- Follow elephants in Chobe National Park
- Experience the Okavango Delta
- Lounge on the shores of Pom Pom Lagoon
- Search for animals by foot, jeep, and boat
|Day 1||Arrive in Botswana, Travel to Chobe National Park||Chobe National Park|
|Days 2-3||On Safari in Chobe National Park||Chobe National Park|
|Day 4||Fly to Okavango Delta & Moremi Game Reserve||Okavango Delta|
|Days 5-6||On Safari at Moremi in the Okavango Delta||Okavango Delta|
|Day 7||Travel to Pom Pom Camp||Okavango Delta|
|Days 8-9||On Safari at Pom Pom in the Okavango Delta||Okavango Delta|
|Day 10||Depart Botswana|
Day 1: Arrive in Botswana, Travel to Chobe National Park
Welcome to Botswana! You can fly into Kasane airport or travel by road across the border from neighboring Victoria Falls.
You'll continue traveling to Chobe National Park, where you'll spend the night amidst the many species of wildlife. As you drive, the sub-tropical woodlands give way to lush, riverine floodplains where vast herds of grazing animals gather to drink.
Days 2-3: On Safari in Chobe National Park
When it comes to game viewing, Chobe does not disappoint: it's home to the world's largest concentration of African elephants and many other animals. Within the park, the wildlife you see depends on the ecosystem you visit—the Chobe Riverfront in the northeast, the Savute Marsh in the west, Linyanti Swamps in the northwest, and the dry hinterland in between.
The Chobe Riverfront is a popular destination. Safari boats travel along the river, giving guests unparalleled looks at the vast herds of elephants on the banks. By mid-morning, zebra and a variety of antelope replace the elephants. In the afternoons, massive herds of several thousand cape buffalo congregate on the riverfront. Where there are buffalo, there are predators, so look out for lions, leopards, and hyenas in action. In the water, large pods of hippos gather along the shore while African fish eagles fly over the river, hunting for their next meal.
Nearby, the town of Victoria Falls in western Zimbabwe is a gateway to the incredible nearby waterfall of the same name. The native Lozi name for the falls, Mosi-oa-Tunya, means "The Smoke that Thunders." Here, the Zambezi River plunges over a cliff before rushing through a series of steep gorges. It's worth taking a full day to see the falls and explore the town.
Day 4: Fly to Okavango Delta & Moremi Game Reserve
Return to Kasane airport to fly to the Okavango Delta and Moremi Game Reserve. Sitting on the edge of the Okavango, Moremi looks out over the floodplains with accommodations that include spacious tents on raised decks for peak game viewing.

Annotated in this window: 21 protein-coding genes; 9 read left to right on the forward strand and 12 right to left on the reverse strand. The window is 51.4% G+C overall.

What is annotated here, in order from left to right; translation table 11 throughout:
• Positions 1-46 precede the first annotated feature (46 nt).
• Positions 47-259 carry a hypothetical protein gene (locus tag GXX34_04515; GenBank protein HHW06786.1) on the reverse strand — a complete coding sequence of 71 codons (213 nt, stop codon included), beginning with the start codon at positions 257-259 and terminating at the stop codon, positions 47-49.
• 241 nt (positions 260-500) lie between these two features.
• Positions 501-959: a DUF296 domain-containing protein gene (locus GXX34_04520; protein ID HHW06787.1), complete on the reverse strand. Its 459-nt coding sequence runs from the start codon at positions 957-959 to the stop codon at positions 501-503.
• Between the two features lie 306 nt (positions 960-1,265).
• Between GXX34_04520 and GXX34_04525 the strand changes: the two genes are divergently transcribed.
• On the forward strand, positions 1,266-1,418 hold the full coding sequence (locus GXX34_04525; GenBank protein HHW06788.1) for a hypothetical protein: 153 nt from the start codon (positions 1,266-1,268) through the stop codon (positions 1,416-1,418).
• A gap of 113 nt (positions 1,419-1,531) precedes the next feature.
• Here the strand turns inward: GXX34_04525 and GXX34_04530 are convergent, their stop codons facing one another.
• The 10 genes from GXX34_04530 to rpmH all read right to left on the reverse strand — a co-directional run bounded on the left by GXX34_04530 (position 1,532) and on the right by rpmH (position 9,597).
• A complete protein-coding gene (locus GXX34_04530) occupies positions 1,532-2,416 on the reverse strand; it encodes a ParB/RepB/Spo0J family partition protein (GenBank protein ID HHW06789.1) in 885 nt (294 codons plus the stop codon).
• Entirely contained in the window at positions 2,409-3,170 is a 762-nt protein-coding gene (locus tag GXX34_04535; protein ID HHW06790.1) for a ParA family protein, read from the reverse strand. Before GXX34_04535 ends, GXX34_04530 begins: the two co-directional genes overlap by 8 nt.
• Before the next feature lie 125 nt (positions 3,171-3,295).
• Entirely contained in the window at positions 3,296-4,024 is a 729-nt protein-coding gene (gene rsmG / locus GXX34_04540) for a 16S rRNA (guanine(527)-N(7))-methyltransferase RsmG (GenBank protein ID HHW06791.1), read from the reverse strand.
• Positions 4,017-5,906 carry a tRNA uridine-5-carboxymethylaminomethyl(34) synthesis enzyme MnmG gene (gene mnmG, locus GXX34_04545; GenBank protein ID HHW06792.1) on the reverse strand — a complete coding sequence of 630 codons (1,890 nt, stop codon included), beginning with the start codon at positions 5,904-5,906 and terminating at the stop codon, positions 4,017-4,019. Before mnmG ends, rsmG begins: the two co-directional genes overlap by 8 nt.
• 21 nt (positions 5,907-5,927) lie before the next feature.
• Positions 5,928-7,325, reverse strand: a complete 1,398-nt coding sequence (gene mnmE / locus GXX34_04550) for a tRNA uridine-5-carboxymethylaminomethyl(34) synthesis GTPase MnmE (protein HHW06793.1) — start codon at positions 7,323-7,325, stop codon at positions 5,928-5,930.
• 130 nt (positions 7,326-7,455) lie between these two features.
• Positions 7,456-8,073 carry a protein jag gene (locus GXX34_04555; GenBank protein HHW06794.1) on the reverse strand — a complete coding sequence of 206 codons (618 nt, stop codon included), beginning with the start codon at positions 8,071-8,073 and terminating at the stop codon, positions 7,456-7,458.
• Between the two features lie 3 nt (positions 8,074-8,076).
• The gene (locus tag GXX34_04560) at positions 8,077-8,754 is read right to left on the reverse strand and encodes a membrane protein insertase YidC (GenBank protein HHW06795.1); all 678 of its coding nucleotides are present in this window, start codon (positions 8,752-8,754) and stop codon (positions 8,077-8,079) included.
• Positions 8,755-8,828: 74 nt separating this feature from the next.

Days 5-6: On Safari at Moremi in the Okavango Delta
Spend the day on safari at the Moremi Game Reserve, which sits on the eastern side of the Okavango Delta. The combination of year-round swamps and seasonal floodplains leads to unexpected wildlife and geographic features. Mopane woodlands and acacia forests give way to floodplains and lagoons. Most prominent in the area, Chiefs Island and Moremi Tongue lie in the middle of the delta. The bulk of the reserve—roughly 70%—is situated in the Okavango Delta, with only 30% located on the mainland.
The Okavango Delta sits at the terminal point of the Okavango River, where the water flows into a tectonic trough in the central part of the Kalahari Basin. The water in the delta does not connect to any sea or ocean and ultimately evaporates into the atmosphere. It's the world's largest inland delta and exists as a result of seasonal flooding.
From January to February, the water drains and evaporates. From March until June, a surge of water from the Angola highlands spreads slowly over the delta. The flood peaks between June and August, during Botswana's bone-dry winters. During this time, the delta swells to three times its usual size, attracting animals from all over and creating one of Africa's highest concentrations of wildlife.
Visitors to the area can expect to see animals year-round. Explore the waterways by motorboat to see thousands of breeding herons and storks. Head to the thickly forested upland savannahs to see rare African wild dogs and leopards, cheetah, jackal, impala, red lechwe, and other animals.
African elephants, giraffes, hippos, tsessebe, sitatunga, blue wildebeest, black and white rhinos, warthogs, and chacma baboons all call the area home. Several hundred species of birds also live here, including Pel's fishing owl, crested cranes, the lilac-breasted roller, hammerkop, and sacred ibis.
Spend your days exploring the area on game walks and relaxing in the peaceful countryside. See wildlife on game drives and motorboat trips or relax by the swimming pool.
Day 7: Travel to Pom Pom Camp
Travel to Pom Pom island on the western side of the Okavango today. The Pom Pom Camp sits on its namesake island overlooking the—you guessed it—Pom Pom Lagoon.
Days 8-9: On Safari at Pom Pom in the Okavango Delta
Like its eastern neighbor Moremi, the Pom Pom reserve is home to a broad spectrum of wildlife just waiting to be spotted. The Pom Pom Lodge sits on an island in the middle of the Pom Pom Lagoon, with luxury tents overlooking the lagoon and its animal residents. Go for game drives and walks on land or canoe and motorboat safaris over the water. Hippos are known to be especially fond of the water-lily-covered lagoon.
Day 10: Depart Botswana
Enjoy one more breakfast before your transfer to the airport to head home or onward to your next adventure. You can connect through Maun or Kasane airport, depending on your itinerary.